The α2a-adrenergic receptor (α2a-AR) agonist guanfacine has been investigated as a potential treatment for substance use disorders. While decreasing stress-induced reinstatement of cocaine seeking in animal models and stress-induced craving in human studies, guanfacine has not been reported to decrease relapse rates. Although guanfacine engages α2a-AR autoreceptors, it also activates excitatory Gi-coupled heteroreceptors in the bed nucleus of the stria terminalis (BNST), a key brain region in driving stress-induced relapse. Thus, BNST α2a-AR heteroreceptor signaling might decrease the beneficial efficacy of guanfacine. We aimed to determine the role of α2a-AR heteroreceptors and BNST Gi-GPCR signaling in stress-induced reinstatement of cocaine conditioned place preference (CPP) and the effects of low dose guanfacine on BNST activity and stress-induced reinstatement. We used a genetic deletion strategy and the cocaine CPP procedure to first define the contributions of α2a-AR heteroreceptors to stress-induced reinstatement. Next, we mimicked BNST Gi-coupled α2a-AR heteroreceptor signaling using a Gi-coupled designer receptor exclusively activated by designer drug (Gi-DREADD) approach. Finally, we evaluated the effects of low-dose guanfacine on BNST cFOS immunoreactivity and stress-induced reinstatement. We show that α2a-AR heteroreceptor deletion disrupts stress-induced reinstatement and that BNST Gi-DREADD activation is sufficient to induce reinstatement. Importantly, we found that low-dose guanfacine does not increase BNST activity, but prevents stress-induced reinstatement. Our findings demonstrate a role for α2a-AR heteroreceptors and BNST Gi-GPCR signaling in stress-induced reinstatement of cocaine CPP and provide insight into the impact of dose on the efficacy of guanfacine as a treatment for stress-induced relapse of cocaine use.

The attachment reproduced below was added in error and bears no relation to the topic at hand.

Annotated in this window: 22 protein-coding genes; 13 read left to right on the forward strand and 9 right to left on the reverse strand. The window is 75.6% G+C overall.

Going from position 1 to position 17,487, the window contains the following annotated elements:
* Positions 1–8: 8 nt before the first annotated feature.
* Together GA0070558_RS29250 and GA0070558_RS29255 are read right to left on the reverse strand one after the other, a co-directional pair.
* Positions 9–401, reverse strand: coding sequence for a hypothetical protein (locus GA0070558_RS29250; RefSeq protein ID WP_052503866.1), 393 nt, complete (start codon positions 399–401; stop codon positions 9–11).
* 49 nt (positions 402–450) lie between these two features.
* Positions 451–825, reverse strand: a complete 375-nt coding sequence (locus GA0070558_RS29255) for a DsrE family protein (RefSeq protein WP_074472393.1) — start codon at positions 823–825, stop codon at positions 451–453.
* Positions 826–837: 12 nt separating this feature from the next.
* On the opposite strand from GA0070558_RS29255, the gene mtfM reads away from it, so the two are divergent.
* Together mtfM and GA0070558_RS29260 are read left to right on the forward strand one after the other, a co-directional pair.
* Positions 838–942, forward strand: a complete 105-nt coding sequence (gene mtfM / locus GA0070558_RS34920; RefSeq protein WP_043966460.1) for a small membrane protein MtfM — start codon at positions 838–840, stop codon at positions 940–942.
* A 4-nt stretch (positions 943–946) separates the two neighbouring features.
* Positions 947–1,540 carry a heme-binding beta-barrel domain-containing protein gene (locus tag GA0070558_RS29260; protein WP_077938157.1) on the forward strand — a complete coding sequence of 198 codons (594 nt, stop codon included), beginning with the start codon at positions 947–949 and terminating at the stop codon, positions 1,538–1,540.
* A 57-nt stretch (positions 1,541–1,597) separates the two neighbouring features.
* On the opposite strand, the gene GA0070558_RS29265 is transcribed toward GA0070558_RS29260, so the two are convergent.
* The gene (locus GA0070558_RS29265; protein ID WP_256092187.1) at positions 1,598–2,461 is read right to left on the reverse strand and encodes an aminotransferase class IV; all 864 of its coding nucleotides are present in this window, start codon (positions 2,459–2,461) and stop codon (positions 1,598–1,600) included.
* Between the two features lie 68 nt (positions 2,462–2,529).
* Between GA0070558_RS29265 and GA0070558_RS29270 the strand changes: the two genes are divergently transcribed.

ASJC Scopus subject areas
- Psychiatry and Mental health